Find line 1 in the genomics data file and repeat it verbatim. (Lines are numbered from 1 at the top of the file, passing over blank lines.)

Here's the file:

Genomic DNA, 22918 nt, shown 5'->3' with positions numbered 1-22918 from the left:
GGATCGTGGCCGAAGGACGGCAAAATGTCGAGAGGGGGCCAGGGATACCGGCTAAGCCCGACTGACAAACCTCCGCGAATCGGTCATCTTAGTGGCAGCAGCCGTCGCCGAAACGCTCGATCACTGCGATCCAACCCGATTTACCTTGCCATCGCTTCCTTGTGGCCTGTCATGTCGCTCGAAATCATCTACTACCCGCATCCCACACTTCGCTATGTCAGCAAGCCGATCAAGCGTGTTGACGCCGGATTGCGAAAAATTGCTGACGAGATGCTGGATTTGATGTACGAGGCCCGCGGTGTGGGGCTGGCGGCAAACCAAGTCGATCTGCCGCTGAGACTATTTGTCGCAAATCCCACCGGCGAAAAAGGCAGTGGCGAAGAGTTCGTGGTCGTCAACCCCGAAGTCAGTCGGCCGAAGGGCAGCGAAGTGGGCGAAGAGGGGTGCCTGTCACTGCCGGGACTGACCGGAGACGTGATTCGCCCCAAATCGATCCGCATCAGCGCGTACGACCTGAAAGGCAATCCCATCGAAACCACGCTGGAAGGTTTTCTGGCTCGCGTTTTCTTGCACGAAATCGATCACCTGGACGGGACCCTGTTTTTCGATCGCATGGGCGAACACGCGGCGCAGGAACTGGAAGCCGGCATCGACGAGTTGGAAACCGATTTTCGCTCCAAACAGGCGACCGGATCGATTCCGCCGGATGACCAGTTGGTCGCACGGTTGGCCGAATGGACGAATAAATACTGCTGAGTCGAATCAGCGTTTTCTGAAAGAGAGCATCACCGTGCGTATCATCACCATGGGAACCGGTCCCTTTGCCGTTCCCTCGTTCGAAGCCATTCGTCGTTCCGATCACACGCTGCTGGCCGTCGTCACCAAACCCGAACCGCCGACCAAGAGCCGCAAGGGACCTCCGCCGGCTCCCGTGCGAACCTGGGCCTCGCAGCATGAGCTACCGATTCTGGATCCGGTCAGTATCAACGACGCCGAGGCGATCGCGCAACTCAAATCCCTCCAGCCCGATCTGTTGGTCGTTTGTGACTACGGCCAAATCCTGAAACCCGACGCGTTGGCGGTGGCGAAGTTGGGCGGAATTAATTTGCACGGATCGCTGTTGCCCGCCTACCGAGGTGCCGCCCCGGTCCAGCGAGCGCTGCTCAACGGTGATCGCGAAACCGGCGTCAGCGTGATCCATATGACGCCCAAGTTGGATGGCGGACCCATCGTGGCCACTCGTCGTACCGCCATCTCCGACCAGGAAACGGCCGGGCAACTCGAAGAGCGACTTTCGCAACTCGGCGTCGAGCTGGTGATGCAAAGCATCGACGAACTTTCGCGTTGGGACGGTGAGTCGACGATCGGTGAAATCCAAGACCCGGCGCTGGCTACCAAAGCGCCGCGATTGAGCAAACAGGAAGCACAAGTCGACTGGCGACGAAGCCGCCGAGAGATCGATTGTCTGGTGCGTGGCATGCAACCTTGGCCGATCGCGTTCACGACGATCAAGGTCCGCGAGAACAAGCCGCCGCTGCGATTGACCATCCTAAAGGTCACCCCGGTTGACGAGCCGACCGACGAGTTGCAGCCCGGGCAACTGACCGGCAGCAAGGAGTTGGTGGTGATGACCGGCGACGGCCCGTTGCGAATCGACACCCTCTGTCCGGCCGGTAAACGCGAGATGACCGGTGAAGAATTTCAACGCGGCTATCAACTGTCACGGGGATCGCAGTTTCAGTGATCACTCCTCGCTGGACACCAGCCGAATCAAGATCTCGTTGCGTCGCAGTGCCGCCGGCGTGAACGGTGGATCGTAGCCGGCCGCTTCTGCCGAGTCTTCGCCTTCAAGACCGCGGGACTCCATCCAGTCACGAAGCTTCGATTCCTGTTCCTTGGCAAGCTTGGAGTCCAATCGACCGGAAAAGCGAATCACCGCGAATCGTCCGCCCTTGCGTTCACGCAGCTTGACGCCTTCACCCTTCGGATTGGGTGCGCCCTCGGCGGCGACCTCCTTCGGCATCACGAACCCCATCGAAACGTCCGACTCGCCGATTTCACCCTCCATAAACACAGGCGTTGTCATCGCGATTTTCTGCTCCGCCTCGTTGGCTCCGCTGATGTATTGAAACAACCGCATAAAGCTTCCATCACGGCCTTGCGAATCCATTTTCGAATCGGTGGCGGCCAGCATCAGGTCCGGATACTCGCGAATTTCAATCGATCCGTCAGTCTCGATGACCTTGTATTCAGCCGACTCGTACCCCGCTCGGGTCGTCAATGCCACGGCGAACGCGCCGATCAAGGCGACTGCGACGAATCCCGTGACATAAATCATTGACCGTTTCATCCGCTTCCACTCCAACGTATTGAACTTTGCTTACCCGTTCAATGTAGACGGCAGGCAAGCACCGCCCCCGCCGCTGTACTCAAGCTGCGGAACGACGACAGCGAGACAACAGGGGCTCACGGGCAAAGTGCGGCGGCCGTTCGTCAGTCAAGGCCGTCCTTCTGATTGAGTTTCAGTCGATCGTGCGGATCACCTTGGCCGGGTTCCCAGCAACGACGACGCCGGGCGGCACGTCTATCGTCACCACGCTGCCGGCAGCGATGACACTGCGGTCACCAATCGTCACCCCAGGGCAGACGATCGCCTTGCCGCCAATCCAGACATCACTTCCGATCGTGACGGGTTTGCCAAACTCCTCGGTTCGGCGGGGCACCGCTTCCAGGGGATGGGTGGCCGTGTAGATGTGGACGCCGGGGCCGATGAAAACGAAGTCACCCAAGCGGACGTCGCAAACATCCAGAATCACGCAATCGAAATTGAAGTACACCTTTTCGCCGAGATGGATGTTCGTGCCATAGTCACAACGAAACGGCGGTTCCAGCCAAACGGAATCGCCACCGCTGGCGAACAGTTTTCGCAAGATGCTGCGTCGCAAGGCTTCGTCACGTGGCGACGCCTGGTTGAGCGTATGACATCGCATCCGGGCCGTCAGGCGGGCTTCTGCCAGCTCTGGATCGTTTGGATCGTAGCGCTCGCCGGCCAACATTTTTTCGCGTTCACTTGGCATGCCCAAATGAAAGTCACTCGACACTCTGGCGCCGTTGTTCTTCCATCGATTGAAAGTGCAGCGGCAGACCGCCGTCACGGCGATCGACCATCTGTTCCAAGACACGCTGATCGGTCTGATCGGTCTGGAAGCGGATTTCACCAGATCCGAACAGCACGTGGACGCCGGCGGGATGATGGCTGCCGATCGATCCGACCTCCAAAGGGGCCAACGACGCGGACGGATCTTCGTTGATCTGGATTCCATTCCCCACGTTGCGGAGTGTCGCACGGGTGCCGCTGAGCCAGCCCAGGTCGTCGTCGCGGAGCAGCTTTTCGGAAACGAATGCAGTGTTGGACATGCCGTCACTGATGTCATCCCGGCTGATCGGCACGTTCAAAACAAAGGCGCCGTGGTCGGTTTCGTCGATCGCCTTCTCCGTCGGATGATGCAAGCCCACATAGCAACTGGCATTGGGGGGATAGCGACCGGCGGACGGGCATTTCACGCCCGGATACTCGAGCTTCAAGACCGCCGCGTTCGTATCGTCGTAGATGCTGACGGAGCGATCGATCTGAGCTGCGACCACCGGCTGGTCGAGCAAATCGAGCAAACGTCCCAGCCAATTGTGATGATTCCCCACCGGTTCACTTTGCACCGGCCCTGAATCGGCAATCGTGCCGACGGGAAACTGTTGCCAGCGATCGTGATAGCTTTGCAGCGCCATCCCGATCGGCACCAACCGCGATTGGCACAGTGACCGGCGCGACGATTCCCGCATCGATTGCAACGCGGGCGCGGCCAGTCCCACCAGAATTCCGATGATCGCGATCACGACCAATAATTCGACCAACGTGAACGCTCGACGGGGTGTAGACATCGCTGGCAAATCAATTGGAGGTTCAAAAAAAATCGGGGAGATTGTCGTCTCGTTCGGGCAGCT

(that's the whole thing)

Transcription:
Genomic DNA, 22918 nt, shown 5'->3' with positions numbered 1-22918 from the left: